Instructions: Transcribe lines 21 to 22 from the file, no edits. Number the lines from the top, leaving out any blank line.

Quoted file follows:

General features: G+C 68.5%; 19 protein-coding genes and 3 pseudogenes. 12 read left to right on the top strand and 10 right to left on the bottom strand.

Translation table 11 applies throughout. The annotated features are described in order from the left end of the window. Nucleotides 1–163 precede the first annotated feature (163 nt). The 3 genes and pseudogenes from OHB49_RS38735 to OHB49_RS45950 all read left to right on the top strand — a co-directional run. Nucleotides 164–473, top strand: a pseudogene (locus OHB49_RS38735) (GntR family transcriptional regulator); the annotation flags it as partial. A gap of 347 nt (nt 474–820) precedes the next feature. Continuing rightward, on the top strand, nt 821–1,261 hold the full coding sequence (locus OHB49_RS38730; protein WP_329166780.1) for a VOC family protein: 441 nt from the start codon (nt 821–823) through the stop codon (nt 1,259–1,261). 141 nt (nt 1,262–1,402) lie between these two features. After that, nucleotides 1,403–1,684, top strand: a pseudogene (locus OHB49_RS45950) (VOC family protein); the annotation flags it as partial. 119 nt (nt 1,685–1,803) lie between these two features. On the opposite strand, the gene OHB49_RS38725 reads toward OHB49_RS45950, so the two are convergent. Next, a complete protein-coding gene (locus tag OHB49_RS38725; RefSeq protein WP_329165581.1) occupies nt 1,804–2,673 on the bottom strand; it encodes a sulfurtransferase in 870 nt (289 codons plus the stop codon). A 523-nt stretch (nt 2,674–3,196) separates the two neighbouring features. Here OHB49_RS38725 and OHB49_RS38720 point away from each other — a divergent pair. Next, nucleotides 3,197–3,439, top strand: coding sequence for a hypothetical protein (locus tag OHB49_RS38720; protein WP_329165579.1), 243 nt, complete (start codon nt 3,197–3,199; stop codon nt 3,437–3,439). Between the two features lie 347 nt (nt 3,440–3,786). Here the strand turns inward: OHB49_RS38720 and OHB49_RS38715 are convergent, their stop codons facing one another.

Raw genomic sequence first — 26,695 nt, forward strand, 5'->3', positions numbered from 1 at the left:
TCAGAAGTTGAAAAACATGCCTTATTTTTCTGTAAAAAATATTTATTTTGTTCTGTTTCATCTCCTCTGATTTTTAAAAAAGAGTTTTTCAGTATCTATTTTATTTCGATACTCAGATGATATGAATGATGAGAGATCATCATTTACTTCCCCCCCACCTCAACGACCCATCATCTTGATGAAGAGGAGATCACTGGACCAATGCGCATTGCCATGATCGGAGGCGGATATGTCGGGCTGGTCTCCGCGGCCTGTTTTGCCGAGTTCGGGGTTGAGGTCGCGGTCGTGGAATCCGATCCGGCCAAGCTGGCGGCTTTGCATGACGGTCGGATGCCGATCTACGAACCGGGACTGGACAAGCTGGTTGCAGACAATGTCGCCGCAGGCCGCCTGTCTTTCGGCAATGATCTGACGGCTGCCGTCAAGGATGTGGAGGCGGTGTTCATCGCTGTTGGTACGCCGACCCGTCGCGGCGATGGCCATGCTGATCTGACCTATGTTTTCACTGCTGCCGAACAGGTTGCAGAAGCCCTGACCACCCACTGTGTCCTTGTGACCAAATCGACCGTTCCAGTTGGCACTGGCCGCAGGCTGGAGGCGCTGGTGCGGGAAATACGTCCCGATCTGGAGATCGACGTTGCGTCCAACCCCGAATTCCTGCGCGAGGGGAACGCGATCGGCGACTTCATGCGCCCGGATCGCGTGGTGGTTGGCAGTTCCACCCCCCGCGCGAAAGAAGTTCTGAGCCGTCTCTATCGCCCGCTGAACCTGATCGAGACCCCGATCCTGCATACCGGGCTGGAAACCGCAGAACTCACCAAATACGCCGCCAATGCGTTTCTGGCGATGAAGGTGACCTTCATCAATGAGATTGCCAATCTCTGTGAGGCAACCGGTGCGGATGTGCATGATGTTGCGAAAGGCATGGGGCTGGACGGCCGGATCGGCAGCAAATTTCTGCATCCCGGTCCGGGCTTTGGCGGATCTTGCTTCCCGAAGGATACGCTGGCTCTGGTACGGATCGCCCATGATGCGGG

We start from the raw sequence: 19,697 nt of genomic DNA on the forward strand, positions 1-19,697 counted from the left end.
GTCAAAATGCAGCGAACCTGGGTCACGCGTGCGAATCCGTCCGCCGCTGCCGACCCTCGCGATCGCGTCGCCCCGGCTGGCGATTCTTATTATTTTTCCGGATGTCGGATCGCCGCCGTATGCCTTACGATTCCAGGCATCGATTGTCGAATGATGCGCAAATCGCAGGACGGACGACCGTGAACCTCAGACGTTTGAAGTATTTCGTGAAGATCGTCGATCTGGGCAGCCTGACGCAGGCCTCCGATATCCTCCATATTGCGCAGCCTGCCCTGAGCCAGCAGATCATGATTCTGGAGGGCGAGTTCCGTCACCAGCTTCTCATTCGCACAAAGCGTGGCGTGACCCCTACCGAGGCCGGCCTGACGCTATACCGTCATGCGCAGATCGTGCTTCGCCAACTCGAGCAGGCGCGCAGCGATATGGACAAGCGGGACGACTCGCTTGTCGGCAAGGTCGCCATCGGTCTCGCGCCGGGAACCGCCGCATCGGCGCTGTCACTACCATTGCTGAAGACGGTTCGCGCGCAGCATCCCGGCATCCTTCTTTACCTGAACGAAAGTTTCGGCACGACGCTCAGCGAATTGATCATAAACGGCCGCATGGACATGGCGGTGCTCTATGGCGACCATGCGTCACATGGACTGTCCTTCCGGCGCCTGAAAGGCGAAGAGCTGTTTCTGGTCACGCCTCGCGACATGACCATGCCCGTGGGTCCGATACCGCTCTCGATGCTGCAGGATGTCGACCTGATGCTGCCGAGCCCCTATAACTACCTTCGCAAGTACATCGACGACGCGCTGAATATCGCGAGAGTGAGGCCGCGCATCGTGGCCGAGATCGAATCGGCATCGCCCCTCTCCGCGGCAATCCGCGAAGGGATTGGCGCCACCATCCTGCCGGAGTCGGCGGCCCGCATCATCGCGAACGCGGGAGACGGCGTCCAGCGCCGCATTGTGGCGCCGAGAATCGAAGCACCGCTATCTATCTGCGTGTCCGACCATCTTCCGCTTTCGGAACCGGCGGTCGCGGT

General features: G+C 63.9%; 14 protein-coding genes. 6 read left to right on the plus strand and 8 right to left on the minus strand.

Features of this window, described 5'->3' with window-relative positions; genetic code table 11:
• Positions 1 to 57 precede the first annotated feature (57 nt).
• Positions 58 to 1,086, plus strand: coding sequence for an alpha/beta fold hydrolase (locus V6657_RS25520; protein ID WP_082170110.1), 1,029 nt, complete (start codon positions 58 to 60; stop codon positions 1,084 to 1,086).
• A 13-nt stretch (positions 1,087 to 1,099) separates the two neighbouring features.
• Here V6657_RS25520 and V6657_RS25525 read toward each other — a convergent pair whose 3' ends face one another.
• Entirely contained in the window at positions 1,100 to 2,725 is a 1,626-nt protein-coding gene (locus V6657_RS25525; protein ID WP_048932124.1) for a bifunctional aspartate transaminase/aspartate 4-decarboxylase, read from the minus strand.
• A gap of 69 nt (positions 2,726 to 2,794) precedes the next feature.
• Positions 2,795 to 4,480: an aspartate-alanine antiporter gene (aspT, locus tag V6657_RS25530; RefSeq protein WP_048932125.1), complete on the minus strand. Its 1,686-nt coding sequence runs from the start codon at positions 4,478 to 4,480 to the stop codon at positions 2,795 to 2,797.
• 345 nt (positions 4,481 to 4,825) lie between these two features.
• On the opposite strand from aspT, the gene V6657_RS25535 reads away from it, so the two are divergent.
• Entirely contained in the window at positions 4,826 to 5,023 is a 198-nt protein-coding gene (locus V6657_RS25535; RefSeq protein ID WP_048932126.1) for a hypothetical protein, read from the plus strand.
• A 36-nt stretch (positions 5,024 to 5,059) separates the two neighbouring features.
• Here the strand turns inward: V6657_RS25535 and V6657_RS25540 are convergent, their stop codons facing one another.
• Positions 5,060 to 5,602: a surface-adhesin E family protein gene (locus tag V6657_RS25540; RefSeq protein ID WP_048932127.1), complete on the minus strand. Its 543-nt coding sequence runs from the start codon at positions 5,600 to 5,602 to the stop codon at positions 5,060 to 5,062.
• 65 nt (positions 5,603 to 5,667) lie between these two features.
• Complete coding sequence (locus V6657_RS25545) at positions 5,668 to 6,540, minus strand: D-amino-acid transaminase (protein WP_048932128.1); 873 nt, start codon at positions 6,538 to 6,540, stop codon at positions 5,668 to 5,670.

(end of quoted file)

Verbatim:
• Positions 5,060 to 5,602: a surface-adhesin E family protein gene (locus tag V6657_RS25540; RefSeq protein ID WP_048932127.1), complete on the minus strand. Its 543-nt coding sequence runs from the start codon at positions 5,600 to 5,602 to the stop codon at positions 5,060 to 5,062.
• 65 nt (positions 5,603 to 5,667) lie between these two features.